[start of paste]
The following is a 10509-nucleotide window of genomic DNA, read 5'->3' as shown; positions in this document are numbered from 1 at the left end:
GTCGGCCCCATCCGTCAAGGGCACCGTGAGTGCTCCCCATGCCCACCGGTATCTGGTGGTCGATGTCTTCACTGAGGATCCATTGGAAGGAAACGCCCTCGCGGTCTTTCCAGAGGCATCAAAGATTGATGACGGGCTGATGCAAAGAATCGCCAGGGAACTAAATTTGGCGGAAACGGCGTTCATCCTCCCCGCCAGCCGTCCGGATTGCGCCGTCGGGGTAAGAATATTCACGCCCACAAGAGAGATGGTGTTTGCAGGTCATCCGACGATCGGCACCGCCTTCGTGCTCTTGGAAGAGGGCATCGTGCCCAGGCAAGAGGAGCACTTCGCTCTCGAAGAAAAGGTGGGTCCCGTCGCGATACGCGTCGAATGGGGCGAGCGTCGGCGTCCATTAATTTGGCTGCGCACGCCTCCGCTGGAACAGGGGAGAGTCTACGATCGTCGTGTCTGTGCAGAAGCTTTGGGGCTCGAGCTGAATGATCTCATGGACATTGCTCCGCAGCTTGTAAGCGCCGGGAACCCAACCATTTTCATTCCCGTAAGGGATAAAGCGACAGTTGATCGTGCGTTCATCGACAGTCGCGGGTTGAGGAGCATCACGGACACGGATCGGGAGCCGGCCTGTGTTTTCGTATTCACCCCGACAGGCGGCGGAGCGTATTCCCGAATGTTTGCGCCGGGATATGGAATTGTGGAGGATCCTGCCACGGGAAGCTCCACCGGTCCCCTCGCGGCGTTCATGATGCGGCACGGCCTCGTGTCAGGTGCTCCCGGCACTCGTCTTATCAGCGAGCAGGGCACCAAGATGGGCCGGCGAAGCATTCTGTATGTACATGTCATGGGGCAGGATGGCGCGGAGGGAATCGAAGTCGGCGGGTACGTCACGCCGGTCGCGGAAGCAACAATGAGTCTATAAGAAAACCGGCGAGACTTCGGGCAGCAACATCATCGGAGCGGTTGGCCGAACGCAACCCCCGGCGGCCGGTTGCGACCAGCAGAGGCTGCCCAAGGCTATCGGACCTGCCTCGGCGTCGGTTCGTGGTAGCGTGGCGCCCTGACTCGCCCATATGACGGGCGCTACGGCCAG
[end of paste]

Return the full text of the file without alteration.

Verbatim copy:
The following is a 10509-nucleotide window of genomic DNA, read 5'->3' as shown; positions in this document are numbered from 1 at the left end:
GTCGGCCCCATCCGTCAAGGGCACCGTGAGTGCTCCCCATGCCCACCGGTATCTGGTGGTCGATGTCTTCACTGAGGATCCATTGGAAGGAAACGCCCTCGCGGTCTTTCCAGAGGCATCAAAGATTGATGACGGGCTGATGCAAAGAATCGCCAGGGAACTAAATTTGGCGGAAACGGCGTTCATCCTCCCCGCCAGCCGTCCGGATTGCGCCGTCGGGGTAAGAATATTCACGCCCACAAGAGAGATGGTGTTTGCAGGTCATCCGACGATCGGCACCGCCTTCGTGCTCTTGGAAGAGGGCATCGTGCCCAGGCAAGAGGAGCACTTCGCTCTCGAAGAAAAGGTGGGTCCCGTCGCGATACGCGTCGAATGGGGCGAGCGTCGGCGTCCATTAATTTGGCTGCGCACGCCTCCGCTGGAACAGGGGAGAGTCTACGATCGTCGTGTCTGTGCAGAAGCTTTGGGGCTCGAGCTGAATGATCTCATGGACATTGCTCCGCAGCTTGTAAGCGCCGGGAACCCAACCATTTTCATTCCCGTAAGGGATAAAGCGACAGTTGATCGTGCGTTCATCGACAGTCGCGGGTTGAGGAGCATCACGGACACGGATCGGGAGCCGGCCTGTGTTTTCGTATTCACCCCGACAGGCGGCGGAGCGTATTCCCGAATGTTTGCGCCGGGATATGGAATTGTGGAGGATCCTGCCACGGGAAGCTCCACCGGTCCCCTCGCGGCGTTCATGATGCGGCACGGCCTCGTGTCAGGTGCTCCCGGCACTCGTCTTATCAGCGAGCAGGGCACCAAGATGGGCCGGCGAAGCATTCTGTATGTACATGTCATGGGGCAGGATGGCGCGGAGGGAATCGAAGTCGGCGGGTACGTCACGCCGGTCGCGGAAGCAACAATGAGTCTATAAGAAAACCGGCGAGACTTCGGGCAGCAACATCATCGGAGCGGTTGGCCGAACGCAACCCCCGGCGGCCGGTTGCGACCAGCAGAGGCTGCCCAAGGCTATCGGACCTGCCTCGGCGTCGGTTCGTGGTAGCGTGGCGCCCTGACTCGCCCATATGACGGGCGCTACGGCCAG